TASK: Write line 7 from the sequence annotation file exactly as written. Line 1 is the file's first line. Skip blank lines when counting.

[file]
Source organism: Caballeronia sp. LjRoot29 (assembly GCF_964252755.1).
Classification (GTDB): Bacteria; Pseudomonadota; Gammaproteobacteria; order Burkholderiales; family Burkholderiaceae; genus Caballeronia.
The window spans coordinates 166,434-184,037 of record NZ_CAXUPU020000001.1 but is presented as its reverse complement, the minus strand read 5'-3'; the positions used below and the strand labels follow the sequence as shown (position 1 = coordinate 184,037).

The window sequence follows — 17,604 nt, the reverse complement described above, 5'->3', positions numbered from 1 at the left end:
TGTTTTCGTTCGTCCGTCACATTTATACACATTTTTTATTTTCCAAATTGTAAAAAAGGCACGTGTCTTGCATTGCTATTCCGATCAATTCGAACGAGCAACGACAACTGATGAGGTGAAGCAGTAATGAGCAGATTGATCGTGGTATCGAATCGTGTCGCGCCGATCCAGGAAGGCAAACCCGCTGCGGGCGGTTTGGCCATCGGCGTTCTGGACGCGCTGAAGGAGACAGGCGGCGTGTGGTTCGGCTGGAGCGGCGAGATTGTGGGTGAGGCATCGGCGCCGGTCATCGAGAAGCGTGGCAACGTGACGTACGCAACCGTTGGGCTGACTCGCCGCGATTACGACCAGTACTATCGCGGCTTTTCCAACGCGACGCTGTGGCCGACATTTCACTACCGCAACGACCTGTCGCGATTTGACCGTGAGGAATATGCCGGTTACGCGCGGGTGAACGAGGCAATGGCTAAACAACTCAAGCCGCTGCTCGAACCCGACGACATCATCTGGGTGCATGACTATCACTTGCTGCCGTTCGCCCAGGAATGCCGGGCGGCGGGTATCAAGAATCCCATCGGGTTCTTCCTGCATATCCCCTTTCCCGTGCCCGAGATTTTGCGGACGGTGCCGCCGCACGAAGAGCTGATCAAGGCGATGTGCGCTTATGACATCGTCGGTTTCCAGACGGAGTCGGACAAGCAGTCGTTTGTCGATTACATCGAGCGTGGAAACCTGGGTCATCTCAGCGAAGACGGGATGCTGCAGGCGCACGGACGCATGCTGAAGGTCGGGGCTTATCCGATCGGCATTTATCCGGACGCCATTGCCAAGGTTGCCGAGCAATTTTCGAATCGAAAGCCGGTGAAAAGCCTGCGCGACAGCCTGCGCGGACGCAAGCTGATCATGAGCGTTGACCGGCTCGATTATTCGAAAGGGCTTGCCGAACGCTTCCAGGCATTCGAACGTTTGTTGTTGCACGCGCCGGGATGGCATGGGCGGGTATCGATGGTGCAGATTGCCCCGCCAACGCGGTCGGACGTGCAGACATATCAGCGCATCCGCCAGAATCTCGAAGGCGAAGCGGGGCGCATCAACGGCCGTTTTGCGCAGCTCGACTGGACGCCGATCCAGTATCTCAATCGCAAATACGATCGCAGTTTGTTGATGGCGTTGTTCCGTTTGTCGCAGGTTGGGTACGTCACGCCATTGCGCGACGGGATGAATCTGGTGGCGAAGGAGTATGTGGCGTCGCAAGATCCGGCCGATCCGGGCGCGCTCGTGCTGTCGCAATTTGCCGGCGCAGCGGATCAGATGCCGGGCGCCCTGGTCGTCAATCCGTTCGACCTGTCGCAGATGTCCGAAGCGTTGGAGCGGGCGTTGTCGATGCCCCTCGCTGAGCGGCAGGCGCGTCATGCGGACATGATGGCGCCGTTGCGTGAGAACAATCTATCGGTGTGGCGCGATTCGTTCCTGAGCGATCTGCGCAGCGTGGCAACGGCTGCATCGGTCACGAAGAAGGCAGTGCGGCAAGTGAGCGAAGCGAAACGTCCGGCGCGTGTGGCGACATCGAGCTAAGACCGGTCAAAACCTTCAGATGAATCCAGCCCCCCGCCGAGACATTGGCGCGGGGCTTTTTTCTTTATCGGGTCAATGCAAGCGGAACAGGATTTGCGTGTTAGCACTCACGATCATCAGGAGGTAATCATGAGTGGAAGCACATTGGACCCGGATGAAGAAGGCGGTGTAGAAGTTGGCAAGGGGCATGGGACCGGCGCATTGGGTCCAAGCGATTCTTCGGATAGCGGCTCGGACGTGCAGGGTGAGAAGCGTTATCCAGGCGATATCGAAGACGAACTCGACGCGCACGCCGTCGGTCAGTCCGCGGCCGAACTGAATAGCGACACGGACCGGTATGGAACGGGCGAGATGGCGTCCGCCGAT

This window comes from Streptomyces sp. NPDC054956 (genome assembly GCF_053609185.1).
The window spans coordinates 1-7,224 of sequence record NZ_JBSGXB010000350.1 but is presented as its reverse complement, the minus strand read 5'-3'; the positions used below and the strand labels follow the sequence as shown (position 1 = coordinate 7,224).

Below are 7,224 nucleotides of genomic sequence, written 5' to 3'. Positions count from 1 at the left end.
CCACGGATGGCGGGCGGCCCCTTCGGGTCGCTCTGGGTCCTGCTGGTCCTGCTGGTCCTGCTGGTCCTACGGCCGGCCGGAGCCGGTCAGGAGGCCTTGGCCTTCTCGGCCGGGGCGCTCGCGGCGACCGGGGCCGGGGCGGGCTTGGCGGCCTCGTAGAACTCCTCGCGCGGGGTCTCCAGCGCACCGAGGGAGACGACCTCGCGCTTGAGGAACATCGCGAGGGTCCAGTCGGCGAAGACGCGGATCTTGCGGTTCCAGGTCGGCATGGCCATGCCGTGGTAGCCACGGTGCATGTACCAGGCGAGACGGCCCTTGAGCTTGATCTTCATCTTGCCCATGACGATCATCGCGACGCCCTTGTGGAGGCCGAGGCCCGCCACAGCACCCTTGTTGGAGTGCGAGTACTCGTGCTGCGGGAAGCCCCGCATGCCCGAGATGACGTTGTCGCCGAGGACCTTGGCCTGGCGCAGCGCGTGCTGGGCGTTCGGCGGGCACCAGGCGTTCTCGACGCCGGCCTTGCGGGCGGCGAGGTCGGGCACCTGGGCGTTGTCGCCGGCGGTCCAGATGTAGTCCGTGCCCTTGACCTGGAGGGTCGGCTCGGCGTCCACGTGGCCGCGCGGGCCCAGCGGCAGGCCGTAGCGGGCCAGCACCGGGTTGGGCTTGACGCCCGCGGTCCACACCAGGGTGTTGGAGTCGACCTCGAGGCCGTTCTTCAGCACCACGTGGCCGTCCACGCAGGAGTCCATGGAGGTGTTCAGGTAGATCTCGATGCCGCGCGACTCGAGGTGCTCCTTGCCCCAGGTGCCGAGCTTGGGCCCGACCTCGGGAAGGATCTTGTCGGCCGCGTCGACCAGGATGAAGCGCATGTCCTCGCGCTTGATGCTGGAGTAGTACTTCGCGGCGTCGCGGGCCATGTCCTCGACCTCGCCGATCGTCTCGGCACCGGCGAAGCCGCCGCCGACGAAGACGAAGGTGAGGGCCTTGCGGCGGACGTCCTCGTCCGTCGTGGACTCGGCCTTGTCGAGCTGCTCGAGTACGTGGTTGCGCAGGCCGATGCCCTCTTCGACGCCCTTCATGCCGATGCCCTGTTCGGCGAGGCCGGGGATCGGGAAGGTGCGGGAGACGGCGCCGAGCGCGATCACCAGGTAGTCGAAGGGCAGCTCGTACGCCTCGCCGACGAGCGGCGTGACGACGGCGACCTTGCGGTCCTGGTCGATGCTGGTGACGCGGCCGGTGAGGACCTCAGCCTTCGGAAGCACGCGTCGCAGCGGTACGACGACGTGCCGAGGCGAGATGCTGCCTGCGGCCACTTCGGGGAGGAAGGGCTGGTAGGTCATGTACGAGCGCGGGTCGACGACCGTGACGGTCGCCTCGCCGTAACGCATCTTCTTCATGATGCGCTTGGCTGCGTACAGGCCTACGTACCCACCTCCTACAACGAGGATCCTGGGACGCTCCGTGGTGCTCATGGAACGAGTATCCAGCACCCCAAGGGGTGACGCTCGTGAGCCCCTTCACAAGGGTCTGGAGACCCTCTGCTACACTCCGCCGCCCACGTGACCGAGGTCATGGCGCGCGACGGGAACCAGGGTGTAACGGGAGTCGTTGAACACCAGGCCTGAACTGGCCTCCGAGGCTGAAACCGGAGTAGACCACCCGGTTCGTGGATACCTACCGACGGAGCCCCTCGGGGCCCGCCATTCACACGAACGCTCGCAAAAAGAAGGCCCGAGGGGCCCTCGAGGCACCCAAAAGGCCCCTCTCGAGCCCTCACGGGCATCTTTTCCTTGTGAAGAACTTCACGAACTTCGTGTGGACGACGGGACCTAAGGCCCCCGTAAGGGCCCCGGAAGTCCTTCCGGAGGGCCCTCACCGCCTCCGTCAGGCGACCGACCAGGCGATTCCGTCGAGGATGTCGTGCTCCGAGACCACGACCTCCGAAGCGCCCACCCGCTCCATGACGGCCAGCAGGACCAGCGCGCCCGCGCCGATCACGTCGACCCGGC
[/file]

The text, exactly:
The window spans coordinates 1-7,224 of sequence record NZ_JBSGXB010000350.1 but is presented as its reverse complement, the minus strand read 5'-3'; the positions used below and the strand labels follow the sequence as shown (position 1 = coordinate 7,224).